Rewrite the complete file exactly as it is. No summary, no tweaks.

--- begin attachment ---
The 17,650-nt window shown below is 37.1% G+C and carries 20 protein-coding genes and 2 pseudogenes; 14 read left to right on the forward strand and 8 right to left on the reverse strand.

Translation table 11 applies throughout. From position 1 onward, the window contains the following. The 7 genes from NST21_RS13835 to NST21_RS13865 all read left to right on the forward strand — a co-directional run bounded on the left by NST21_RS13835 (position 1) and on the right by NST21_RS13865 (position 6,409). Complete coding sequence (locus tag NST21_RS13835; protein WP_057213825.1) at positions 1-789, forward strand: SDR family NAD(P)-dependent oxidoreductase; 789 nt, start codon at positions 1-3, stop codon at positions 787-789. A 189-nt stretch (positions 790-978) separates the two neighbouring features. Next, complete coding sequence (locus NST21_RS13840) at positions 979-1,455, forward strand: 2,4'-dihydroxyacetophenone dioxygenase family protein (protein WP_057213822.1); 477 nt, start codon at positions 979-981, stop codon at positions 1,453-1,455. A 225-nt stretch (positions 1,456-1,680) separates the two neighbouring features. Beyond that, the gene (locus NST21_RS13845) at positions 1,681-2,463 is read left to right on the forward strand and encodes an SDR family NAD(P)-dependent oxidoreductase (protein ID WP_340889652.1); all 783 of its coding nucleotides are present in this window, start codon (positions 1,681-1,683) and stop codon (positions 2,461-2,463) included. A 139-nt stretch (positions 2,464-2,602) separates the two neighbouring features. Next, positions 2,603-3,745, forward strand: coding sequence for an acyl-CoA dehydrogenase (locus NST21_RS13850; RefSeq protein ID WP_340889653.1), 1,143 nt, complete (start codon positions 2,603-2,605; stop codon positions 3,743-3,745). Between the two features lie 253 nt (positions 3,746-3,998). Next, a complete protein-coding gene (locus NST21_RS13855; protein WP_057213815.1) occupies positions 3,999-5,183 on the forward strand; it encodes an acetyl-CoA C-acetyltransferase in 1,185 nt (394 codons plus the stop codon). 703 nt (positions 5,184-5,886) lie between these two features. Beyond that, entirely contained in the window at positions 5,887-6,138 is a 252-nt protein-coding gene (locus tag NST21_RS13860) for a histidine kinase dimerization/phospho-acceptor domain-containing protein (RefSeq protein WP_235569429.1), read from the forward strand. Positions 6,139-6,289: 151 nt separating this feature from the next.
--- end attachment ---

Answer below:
The 17,650-nt window shown below is 37.1% G+C and carries 20 protein-coding genes and 2 pseudogenes; 14 read left to right on the forward strand and 8 right to left on the reverse strand.

Translation table 11 applies throughout. From position 1 onward, the window contains the following. The 7 genes from NST21_RS13835 to NST21_RS13865 all read left to right on the forward strand — a co-directional run bounded on the left by NST21_RS13835 (position 1) and on the right by NST21_RS13865 (position 6,409). Complete coding sequence (locus tag NST21_RS13835; protein WP_057213825.1) at positions 1-789, forward strand: SDR family NAD(P)-dependent oxidoreductase; 789 nt, start codon at positions 1-3, stop codon at positions 787-789. A 189-nt stretch (positions 790-978) separates the two neighbouring features. Next, complete coding sequence (locus NST21_RS13840) at positions 979-1,455, forward strand: 2,4'-dihydroxyacetophenone dioxygenase family protein (protein WP_057213822.1); 477 nt, start codon at positions 979-981, stop codon at positions 1,453-1,455. A 225-nt stretch (positions 1,456-1,680) separates the two neighbouring features. Beyond that, the gene (locus NST21_RS13845) at positions 1,681-2,463 is read left to right on the forward strand and encodes an SDR family NAD(P)-dependent oxidoreductase (protein ID WP_340889652.1); all 783 of its coding nucleotides are present in this window, start codon (positions 1,681-1,683) and stop codon (positions 2,461-2,463) included. A 139-nt stretch (positions 2,464-2,602) separates the two neighbouring features. Next, positions 2,603-3,745, forward strand: coding sequence for an acyl-CoA dehydrogenase (locus NST21_RS13850; RefSeq protein ID WP_340889653.1), 1,143 nt, complete (start codon positions 2,603-2,605; stop codon positions 3,743-3,745). Between the two features lie 253 nt (positions 3,746-3,998). Next, a complete protein-coding gene (locus NST21_RS13855; protein WP_057213815.1) occupies positions 3,999-5,183 on the forward strand; it encodes an acetyl-CoA C-acetyltransferase in 1,185 nt (394 codons plus the stop codon). 703 nt (positions 5,184-5,886) lie between these two features. Beyond that, entirely contained in the window at positions 5,887-6,138 is a 252-nt protein-coding gene (locus tag NST21_RS13860) for a histidine kinase dimerization/phospho-acceptor domain-containing protein (RefSeq protein WP_235569429.1), read from the forward strand. Positions 6,139-6,289: 151 nt separating this feature from the next.